How many times have you attended a meeting or conference only to find the speaker reading from slides, cramming content, and repeating information that anyone with even a year of experience in your industry already knows? You don't want to be that speaker. The presentation you offer and the overall presence you give off will all make a difference when it comes to whether the people in your audience can relate to you or not.
Being an expert does not equate with being a good speaker. Even if you’re passionate and well-intentioned, rushed, boring, overly technical, canned and unprepared programs always fail to connect with audiences. The same is true if you're offering a motivational program without substance.
Remember, the people who came to hear you speak are busy, and they want valuable information quickly. If they ask you what time it is, they don't want to be told how to build a clock. They don't have time to build it, and at the end of your instructions they still don't have an answer to their question. Being passionate about your field is important, but make sure you're passionate about what your audience needs from you, as well.
Really, it doesn't matter what you're presenting, either. You could be meeting with your boss, going to a job interview, running a staff meeting, or presenting a keynote speech for your industry – the concepts you'll want to consider are the same. Here's what to think about.
Conferences are generally much more successful when speakers are dynamic. Those same speakers will also want to request a commitment from the participants before they leave. Asking them what one thing they will do when they get back to work is a great way to keep them engaged and get them focused on thinking about actions they can take.
Skip the Sales Pitch and Lecture
Presenters are rated more highly by conference participants when they avoid selling and spend less time lecturing. What should they be doing the rest of the time? Engaging the audience. Talking with an audience instead of at them can make a big difference in how effective a speaker is. This can be a tough bar for a speaker, but group facilitation, asking and listening always makes a program better.
Stay On Time, and Keep Your Agenda Focused
Timing really is everything. Plan your agenda and timing carefully, and don't run late. No one ever complains about a meeting being too short. Take a look at your slides. Trim them down, and then trim them down again. Make sure you build in time for processing, discussion, and engagement. That's what participants are looking for, not someone who's hurrying through slides without active audience engagement.
Create Your Slides for Your Audience, Not Yourself
The slides you create for your presentation should be for your audience, not for you. Think about what your audience wants and needs from the information you're giving them. A lot of speakers create slides based on the cues they want, but that doesn't help them engage with the audience. Don't read from the slides, and don't mention things that everyone says or knows. The audience is expecting something new and different. They're expecting to gain knowledge, and they don't need rehashed information that could have been sent in an email.
Hold Your Audience's Interest
To be an effective speaker, you have to know your audience. After all, Dale Carnegie once said, “talk to someone about themselves and they'll listen for hours.” If you aren't sure who you're talking to, how will you know what they need to hear? Oftentimes it's not just the messages that matters, it's also the way the message is delivered. When you give your audience something relatable, they're far more likely to respond to what you're offering them.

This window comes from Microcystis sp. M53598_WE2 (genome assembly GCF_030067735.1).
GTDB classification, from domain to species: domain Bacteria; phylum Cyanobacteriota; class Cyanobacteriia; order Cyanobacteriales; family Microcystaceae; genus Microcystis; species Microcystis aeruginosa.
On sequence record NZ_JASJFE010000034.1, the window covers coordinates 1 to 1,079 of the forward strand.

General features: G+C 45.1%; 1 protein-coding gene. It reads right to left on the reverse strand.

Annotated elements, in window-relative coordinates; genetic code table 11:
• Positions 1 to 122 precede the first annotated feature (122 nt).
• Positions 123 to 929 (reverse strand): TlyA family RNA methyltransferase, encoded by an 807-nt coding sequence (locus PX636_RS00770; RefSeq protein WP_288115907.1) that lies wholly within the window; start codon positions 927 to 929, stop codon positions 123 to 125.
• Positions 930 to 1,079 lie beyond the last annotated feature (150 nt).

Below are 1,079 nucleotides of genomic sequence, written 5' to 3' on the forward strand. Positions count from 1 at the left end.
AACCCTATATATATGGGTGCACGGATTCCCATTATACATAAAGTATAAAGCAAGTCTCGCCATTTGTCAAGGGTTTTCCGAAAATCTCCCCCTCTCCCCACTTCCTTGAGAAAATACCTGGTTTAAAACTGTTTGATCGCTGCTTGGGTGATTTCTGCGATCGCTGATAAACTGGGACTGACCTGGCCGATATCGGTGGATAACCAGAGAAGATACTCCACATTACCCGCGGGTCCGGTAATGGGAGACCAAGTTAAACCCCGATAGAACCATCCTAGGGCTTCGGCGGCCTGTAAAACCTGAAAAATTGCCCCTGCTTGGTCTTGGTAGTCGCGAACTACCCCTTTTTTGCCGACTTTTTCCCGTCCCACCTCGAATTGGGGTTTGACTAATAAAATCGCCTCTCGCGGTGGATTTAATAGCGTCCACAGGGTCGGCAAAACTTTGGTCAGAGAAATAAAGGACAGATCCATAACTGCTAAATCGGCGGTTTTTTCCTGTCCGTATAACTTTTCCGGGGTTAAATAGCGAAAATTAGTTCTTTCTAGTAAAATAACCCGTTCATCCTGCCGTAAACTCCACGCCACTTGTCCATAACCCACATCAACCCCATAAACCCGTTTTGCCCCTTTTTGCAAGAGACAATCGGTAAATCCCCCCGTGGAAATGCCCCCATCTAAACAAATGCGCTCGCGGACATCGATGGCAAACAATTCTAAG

Here are a few of the takeaways you may want to think about, when you're planning your presentation:
- For a more engaging presentation, tell stories, facilitate dialogue, and pause to let your audience process information.
- Be ready with a few takeaway points your audience can take action on right away.
- Celebrate your audience and help elevate them and their credentials.
- Interview the client before the program and customize the program to their objectives.
- Plan your presentation, and remember that a longer presentation isn't always a better one.
When you focus on what you can give your audience, and you tell a story that mixes logic and emotion, you're much more likely to make a lasting impact. Participants won’t remember your words but will remember your stories and their impact.
Rehearse so you can improve your content and timing. That's especially important with your into, main points, and conclusion. When you're done rehearsing, rehearse again. Actor Michael Caine said, “Rehearsal is the work; performance is the relaxation.” You want to be natural and not stilted, to help ensure that your audience can connect with you and your message. And don't forget the famous words of Albert Einstein: “If you can't explain it simply, you don't understand it well enough.”
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Scott Foster provides powerful tools to change lives and inspires people to take action. Scott increases buy-in and personal responsibility. He prepares extensively to understand his client's meeting objectives, values, and vision well beyond what most speakers do. Scott has inspired me to implement a number of things within my department, organization and my personal life. Scott has also helped me gain more confidence in what I do. Every time Scott speaks, he knocks it out of the park! It's so impressive how he is able to use relatable real-world stories to distill complex concepts into tangible, manageable components. He engages crowds in a thought-provoking discussion that generates actionable ideas people can implement immediately.
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